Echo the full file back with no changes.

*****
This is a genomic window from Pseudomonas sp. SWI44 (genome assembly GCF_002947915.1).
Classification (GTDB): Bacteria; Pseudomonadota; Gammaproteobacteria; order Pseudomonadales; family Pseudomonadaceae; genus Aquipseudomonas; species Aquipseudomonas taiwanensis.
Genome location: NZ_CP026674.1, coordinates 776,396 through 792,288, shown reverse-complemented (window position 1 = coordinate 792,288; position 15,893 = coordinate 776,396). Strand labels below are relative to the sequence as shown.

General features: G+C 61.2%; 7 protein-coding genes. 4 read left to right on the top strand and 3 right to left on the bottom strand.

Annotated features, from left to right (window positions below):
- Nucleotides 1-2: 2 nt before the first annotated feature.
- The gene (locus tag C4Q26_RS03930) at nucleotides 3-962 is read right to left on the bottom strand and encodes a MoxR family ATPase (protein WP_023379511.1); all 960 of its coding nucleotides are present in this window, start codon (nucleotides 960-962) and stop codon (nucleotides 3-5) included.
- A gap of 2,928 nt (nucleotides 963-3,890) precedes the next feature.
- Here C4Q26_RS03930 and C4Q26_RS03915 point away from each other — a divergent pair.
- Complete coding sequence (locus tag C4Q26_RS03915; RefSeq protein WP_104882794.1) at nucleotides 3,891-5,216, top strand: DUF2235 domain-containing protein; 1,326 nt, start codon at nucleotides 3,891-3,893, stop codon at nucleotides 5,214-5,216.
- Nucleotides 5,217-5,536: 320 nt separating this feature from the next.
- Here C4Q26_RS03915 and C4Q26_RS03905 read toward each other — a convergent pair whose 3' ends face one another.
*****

This is a genomic window from Pseudomonas sp. SWI44 (genome assembly GCF_002947915.1).
Classification (GTDB): Bacteria; Pseudomonadota; Gammaproteobacteria; order Pseudomonadales; family Pseudomonadaceae; genus Aquipseudomonas; species Aquipseudomonas taiwanensis.
Genome location: NZ_CP026674.1, coordinates 776,396 through 792,288, shown reverse-complemented (window position 1 = coordinate 792,288; position 15,893 = coordinate 776,396). Strand labels below are relative to the sequence as shown.

General features: G+C 61.2%; 7 protein-coding genes. 4 read left to right on the top strand and 3 right to left on the bottom strand.

Annotated features, from left to right (window positions below):
- Nucleotides 1-2: 2 nt before the first annotated feature.
- The gene (locus tag C4Q26_RS03930) at nucleotides 3-962 is read right to left on the bottom strand and encodes a MoxR family ATPase (protein WP_023379511.1); all 960 of its coding nucleotides are present in this window, start codon (nucleotides 960-962) and stop codon (nucleotides 3-5) included.
- A gap of 2,928 nt (nucleotides 963-3,890) precedes the next feature.
- Here C4Q26_RS03930 and C4Q26_RS03915 point away from each other — a divergent pair.
- Complete coding sequence (locus tag C4Q26_RS03915; RefSeq protein WP_104882794.1) at nucleotides 3,891-5,216, top strand: DUF2235 domain-containing protein; 1,326 nt, start codon at nucleotides 3,891-3,893, stop codon at nucleotides 5,214-5,216.
- Nucleotides 5,217-5,536: 320 nt separating this feature from the next.
- Here C4Q26_RS03915 and C4Q26_RS03905 read toward each other — a convergent pair whose 3' ends face one another.